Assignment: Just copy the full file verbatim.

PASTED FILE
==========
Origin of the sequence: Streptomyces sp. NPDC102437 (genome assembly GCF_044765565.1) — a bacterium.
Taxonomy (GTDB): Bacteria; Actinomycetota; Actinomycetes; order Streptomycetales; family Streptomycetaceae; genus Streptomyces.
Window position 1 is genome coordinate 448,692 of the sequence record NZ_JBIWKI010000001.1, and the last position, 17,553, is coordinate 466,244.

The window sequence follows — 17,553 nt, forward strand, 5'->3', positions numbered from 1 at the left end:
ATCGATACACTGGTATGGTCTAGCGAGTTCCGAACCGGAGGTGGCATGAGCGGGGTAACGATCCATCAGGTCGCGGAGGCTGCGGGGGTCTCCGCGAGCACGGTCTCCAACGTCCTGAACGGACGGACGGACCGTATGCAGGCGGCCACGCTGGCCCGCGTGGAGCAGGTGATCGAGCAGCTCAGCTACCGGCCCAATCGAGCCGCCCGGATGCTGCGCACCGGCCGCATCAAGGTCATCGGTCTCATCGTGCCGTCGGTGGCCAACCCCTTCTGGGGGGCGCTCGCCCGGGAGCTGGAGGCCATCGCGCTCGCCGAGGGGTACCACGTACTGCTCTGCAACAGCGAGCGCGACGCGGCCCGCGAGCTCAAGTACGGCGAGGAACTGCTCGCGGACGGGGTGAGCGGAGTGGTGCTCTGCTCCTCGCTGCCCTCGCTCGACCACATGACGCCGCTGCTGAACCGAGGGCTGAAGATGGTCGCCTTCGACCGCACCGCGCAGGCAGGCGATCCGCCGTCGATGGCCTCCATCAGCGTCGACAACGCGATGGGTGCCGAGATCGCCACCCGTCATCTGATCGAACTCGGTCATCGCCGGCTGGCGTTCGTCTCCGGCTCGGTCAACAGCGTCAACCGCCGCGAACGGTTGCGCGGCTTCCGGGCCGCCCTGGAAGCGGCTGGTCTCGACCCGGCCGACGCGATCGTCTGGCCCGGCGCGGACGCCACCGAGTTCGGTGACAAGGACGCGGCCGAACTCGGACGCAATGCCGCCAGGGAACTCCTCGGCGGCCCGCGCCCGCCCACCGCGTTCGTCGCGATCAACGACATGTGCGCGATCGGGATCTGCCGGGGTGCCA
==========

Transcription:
Origin of the sequence: Streptomyces sp. NPDC102437 (genome assembly GCF_044765565.1) — a bacterium.
Taxonomy (GTDB): Bacteria; Actinomycetota; Actinomycetes; order Streptomycetales; family Streptomycetaceae; genus Streptomyces.
Window position 1 is genome coordinate 448,692 of the sequence record NZ_JBIWKI010000001.1, and the last position, 17,553, is coordinate 466,244.

The window sequence follows — 17,553 nt, forward strand, 5'->3', positions numbered from 1 at the left end:
ATCGATACACTGGTATGGTCTAGCGAGTTCCGAACCGGAGGTGGCATGAGCGGGGTAACGATCCATCAGGTCGCGGAGGCTGCGGGGGTCTCCGCGAGCACGGTCTCCAACGTCCTGAACGGACGGACGGACCGTATGCAGGCGGCCACGCTGGCCCGCGTGGAGCAGGTGATCGAGCAGCTCAGCTACCGGCCCAATCGAGCCGCCCGGATGCTGCGCACCGGCCGCATCAAGGTCATCGGTCTCATCGTGCCGTCGGTGGCCAACCCCTTCTGGGGGGCGCTCGCCCGGGAGCTGGAGGCCATCGCGCTCGCCGAGGGGTACCACGTACTGCTCTGCAACAGCGAGCGCGACGCGGCCCGCGAGCTCAAGTACGGCGAGGAACTGCTCGCGGACGGGGTGAGCGGAGTGGTGCTCTGCTCCTCGCTGCCCTCGCTCGACCACATGACGCCGCTGCTGAACCGAGGGCTGAAGATGGTCGCCTTCGACCGCACCGCGCAGGCAGGCGATCCGCCGTCGATGGCCTCCATCAGCGTCGACAACGCGATGGGTGCCGAGATCGCCACCCGTCATCTGATCGAACTCGGTCATCGCCGGCTGGCGTTCGTCTCCGGCTCGGTCAACAGCGTCAACCGCCGCGAACGGTTGCGCGGCTTCCGGGCCGCCCTGGAAGCGGCTGGTCTCGACCCGGCCGACGCGATCGTCTGGCCCGGCGCGGACGCCACCGAGTTCGGTGACAAGGACGCGGCCGAACTCGGACGCAATGCCGCCAGGGAACTCCTCGGCGGCCCGCGCCCGCCCACCGCGTTCGTCGCGATCAACGACATGTGCGCGATCGGGATCTGCCGGGGTGCCA